[ Roud 2547 ; trad.]
My main motive for singing this song lies far more within the tune than in the words, which have gained, through time, several historical inaccuracies. I think, though, that in spite of the corruptions of the text, one can still very easily perceive the sense of devastation which pervades the three verses, especially in conjunction with the tune, which I find particularly compulsive.
Attend, you sons of high renown
To these few line which I pen down:
I was born to wear a stately crown
And to rule a wealthy nation.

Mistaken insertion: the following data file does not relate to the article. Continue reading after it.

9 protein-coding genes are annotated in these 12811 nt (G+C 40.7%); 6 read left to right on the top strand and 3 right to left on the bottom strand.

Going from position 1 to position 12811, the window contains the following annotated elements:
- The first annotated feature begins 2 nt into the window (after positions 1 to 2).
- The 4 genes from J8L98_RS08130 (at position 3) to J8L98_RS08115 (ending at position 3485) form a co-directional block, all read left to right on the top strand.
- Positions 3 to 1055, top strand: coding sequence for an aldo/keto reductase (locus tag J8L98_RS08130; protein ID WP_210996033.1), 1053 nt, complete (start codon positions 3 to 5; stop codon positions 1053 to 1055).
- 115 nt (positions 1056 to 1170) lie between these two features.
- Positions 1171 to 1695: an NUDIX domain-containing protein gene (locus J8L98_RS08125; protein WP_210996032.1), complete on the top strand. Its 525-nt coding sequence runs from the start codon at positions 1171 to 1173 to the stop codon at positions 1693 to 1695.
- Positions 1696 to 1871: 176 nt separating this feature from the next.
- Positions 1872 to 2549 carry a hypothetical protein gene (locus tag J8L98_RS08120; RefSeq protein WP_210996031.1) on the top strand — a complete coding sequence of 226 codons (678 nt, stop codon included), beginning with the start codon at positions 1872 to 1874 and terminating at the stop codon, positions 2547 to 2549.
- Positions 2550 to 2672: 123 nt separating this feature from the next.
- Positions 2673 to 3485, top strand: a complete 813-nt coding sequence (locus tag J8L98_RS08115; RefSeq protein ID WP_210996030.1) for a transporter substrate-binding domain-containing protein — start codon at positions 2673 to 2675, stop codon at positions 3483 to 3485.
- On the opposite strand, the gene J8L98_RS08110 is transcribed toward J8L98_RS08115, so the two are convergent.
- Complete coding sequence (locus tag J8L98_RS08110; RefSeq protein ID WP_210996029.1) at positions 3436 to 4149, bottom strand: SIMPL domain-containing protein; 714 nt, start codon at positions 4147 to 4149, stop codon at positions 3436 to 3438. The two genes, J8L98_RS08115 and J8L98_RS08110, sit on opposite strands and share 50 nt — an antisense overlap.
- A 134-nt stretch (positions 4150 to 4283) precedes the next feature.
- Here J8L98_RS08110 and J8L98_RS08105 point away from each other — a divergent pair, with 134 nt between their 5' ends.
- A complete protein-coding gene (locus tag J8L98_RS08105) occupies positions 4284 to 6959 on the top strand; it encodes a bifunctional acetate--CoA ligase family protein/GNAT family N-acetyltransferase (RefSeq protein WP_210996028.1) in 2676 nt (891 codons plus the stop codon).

I am the man that beat Beaulieu,
And Wurmser's hill did then subdue;
That great Archduke I overthrew,
On every plain my men were slain.
Grand treasures too, did I obtain
And I got capitulation.
Well, we chased them on the Egyptian shore
Where the Algerians lay all in their gore.
The rights of France for to restore
That had long been confiscated.
We pursued them all through mud and mire
Till in despair my men retired,
And Moscow Town was set on fire.
My men were lost through sleet and frost;
I ne'er before received such a blast
Since the hour I was created.
Well, in Leipzig Town my soldiers fled,
Montmartre was strewn with the Russian dead.
We marched them forth, in inveterate streams
For to stop a bold invasion.
So it's fare you well, my royal spouse,
And offspring great to my adore,
And may you reinstate that throne
That's torn away this very day.
These kings of me have made a prey
And they've caused my lamentation.